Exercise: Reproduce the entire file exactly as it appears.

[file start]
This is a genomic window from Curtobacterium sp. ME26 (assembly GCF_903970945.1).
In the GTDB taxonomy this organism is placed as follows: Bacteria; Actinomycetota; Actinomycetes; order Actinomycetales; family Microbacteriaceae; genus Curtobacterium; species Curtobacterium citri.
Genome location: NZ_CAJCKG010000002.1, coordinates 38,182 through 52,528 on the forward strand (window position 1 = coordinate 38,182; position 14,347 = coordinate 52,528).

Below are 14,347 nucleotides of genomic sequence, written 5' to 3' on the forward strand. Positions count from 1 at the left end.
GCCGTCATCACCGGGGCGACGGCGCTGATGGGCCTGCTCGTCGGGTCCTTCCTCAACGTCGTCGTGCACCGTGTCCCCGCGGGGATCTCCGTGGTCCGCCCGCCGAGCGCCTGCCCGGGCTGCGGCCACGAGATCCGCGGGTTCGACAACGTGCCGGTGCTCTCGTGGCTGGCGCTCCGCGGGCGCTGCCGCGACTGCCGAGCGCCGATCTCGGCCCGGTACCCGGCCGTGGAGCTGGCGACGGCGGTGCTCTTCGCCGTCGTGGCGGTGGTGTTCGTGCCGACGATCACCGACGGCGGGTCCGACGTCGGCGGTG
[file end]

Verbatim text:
This is a genomic window from Curtobacterium sp. ME26 (assembly GCF_903970945.1).
In the GTDB taxonomy this organism is placed as follows: Bacteria; Actinomycetota; Actinomycetes; order Actinomycetales; family Microbacteriaceae; genus Curtobacterium; species Curtobacterium citri.
Genome location: NZ_CAJCKG010000002.1, coordinates 38,182 through 52,528 on the forward strand (window position 1 = coordinate 38,182; position 14,347 = coordinate 52,528).

Below are 14,347 nucleotides of genomic sequence, written 5' to 3' on the forward strand. Positions count from 1 at the left end.
GCCGTCATCACCGGGGCGACGGCGCTGATGGGCCTGCTCGTCGGGTCCTTCCTCAACGTCGTCGTGCACCGTGTCCCCGCGGGGATCTCCGTGGTCCGCCCGCCGAGCGCCTGCCCGGGCTGCGGCCACGAGATCCGCGGGTTCGACAACGTGCCGGTGCTCTCGTGGCTGGCGCTCCGCGGGCGCTGCCGCGACTGCCGAGCGCCGATCTCGGCCCGGTACCCGGCCGTGGAGCTGGCGACGGCGGTGCTCTTCGCCGTCGTGGCGGTGGTGTTCGTGCCGACGATCACCGACGGCGGGTCCGACGTCGGCGGTG